HFI Provides Counseling to Moon School District
Help on way for bogged-down Moon Area guidance counselors
By Tory N. Parrish
Wednesday, Feb. 18, 2015, 9:00 p.m.
Today’s school guidance counselors need to be able to multitask.
Moon Area’s counselors are spending more time counseling students in crises, leaving less time to devote to curriculum areas, district spokeswoman Tina Vojtko said.
The school district is responding by contracting a nonprofit social services agency, Emsworth-based Holy Family Institute, to provide in-school mental health therapy to students by the start of the 2015-16 school year.
This will free up the school district’s counselors to focus more on students’ academic needs, school officials said.
“Issues such as bullying and fights will continue to be addressed by building administrators and guidance counselors, unless the pattern of student behavior is such that outpatient mental health therapy is warranted,” said Mike Haslett, Moon Area’s director of special education.
Holy Family will set up office space at each Moon Area school building, and students’ families’ insurance companies will be billed for services provided, English said. For students who are uninsured, the cost of the sessions will be based on family income, he said.
Holy Family started providing similar services to the Quaker Valley School District in 2012 and to the Northgate School District in 2014, said Scott Schreiber, supervisor of outpatient services at Holy Family. Other school districts have inquired about implementing Holy Family’s services, he said.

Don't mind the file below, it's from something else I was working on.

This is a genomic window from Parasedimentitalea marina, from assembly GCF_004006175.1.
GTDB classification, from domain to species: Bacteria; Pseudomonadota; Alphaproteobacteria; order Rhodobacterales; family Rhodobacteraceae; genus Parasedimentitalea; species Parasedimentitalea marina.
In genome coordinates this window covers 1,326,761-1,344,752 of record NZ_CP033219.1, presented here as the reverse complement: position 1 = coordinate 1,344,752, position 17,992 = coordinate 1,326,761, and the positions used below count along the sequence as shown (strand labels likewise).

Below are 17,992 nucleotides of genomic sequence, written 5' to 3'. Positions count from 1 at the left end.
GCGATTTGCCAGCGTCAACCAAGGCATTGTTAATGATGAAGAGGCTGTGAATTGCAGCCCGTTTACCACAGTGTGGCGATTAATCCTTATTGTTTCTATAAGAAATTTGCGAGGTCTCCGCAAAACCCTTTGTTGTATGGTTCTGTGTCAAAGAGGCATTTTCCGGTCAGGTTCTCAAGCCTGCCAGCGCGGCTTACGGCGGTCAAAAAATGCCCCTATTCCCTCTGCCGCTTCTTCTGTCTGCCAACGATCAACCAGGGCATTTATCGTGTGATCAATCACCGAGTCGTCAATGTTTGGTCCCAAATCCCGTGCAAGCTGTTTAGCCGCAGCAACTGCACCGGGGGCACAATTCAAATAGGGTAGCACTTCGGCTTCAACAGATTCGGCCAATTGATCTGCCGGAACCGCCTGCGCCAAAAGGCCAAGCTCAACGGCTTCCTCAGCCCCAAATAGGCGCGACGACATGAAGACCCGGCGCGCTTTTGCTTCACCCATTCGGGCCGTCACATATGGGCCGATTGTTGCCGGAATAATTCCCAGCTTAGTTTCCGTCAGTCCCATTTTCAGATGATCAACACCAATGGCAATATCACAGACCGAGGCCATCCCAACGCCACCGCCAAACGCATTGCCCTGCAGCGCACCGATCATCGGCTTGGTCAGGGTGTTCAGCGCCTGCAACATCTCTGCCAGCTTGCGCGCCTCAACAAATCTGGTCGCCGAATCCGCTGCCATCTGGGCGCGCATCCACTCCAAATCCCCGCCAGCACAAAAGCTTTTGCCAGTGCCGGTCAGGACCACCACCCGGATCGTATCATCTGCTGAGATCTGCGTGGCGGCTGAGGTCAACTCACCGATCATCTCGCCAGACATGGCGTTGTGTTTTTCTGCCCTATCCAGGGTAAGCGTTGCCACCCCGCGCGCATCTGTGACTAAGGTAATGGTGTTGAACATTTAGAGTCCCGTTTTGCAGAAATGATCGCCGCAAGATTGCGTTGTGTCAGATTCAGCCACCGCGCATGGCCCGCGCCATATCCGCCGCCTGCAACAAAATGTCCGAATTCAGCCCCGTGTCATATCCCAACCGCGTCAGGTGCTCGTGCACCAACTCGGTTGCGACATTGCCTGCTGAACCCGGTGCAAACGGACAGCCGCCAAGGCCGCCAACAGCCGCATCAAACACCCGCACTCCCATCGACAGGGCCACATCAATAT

Holy Family’s clinicians are trained to help students deal with depression, anxiety, post-traumatic stress syndrome and other issues, Schreiber said.
Counseling caseloads in Moon Area’s middle and high schools far exceed those of area school districts and of top academically performing school districts statewide, according to a recent Moon Area guidance and school counseling report.
At Moon Area High School, each of three counselors serves 395 students. By comparison, there are 256 high school students per counselor at top-performing high schools in the state and 278 students per counselor at area high schools, the report said.
The Moon Area report also showed a lack of balance between guidance services and school counseling services.
At the middle school level, for example, Moon Area counselors spend 82 percent of their time providing counseling services, which includes responding to behavioral and emotional issues, and 18 percent of their time providing guidance services, such as assisting with class scheduling, career planning, and college and scholarship applications.
“We’re looking to create more robust services to build the level of support for students to meet their aspirations,” English said.
The partnership with Holy Family will create an opportunity for students who would not have access to therapy or psychotherapy after school or on the weekends to receive those services during the school day, Haslett said.
Read the full article in the Tribune-Review here.